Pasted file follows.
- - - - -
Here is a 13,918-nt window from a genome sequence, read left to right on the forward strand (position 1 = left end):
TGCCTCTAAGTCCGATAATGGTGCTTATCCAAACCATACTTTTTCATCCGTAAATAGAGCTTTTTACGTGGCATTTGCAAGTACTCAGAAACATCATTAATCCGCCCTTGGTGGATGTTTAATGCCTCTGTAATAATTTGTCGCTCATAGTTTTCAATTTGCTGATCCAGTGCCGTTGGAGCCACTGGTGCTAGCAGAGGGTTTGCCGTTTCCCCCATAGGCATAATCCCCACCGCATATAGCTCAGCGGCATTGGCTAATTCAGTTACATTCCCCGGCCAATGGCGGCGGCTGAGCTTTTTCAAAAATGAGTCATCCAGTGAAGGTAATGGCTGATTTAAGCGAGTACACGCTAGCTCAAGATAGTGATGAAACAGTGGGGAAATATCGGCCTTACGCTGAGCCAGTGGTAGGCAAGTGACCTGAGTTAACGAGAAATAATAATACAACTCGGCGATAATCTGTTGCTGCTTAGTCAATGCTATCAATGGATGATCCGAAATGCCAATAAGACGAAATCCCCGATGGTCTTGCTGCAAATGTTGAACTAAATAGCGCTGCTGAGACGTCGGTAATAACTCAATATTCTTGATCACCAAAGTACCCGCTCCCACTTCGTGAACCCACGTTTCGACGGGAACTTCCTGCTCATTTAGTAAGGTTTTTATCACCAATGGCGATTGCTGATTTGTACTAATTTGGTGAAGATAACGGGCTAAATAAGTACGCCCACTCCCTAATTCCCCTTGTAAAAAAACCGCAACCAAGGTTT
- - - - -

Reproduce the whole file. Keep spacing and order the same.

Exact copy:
Here is a 13,918-nt window from a genome sequence, read left to right on the forward strand (position 1 = left end):
TGCCTCTAAGTCCGATAATGGTGCTTATCCAAACCATACTTTTTCATCCGTAAATAGAGCTTTTTACGTGGCATTTGCAAGTACTCAGAAACATCATTAATCCGCCCTTGGTGGATGTTTAATGCCTCTGTAATAATTTGTCGCTCATAGTTTTCAATTTGCTGATCCAGTGCCGTTGGAGCCACTGGTGCTAGCAGAGGGTTTGCCGTTTCCCCCATAGGCATAATCCCCACCGCATATAGCTCAGCGGCATTGGCTAATTCAGTTACATTCCCCGGCCAATGGCGGCGGCTGAGCTTTTTCAAAAATGAGTCATCCAGTGAAGGTAATGGCTGATTTAAGCGAGTACACGCTAGCTCAAGATAGTGATGAAACAGTGGGGAAATATCGGCCTTACGCTGAGCCAGTGGTAGGCAAGTGACCTGAGTTAACGAGAAATAATAATACAACTCGGCGATAATCTGTTGCTGCTTAGTCAATGCTATCAATGGATGATCCGAAATGCCAATAAGACGAAATCCCCGATGGTCTTGCTGCAAATGTTGAACTAAATAGCGCTGCTGAGACGTCGGTAATAACTCAATATTCTTGATCACCAAAGTACCCGCTCCCACTTCGTGAACCCACGTTTCGACGGGAACTTCCTGCTCATTTAGTAAGGTTTTTATCACCAATGGCGATTGCTGATTTGTACTAATTTGGTGAAGATAACGGGCTAAATAAGTACGCCCACTCCCTAATTCCCCTTGTAAAAAAACCGCAACCAAGGTTT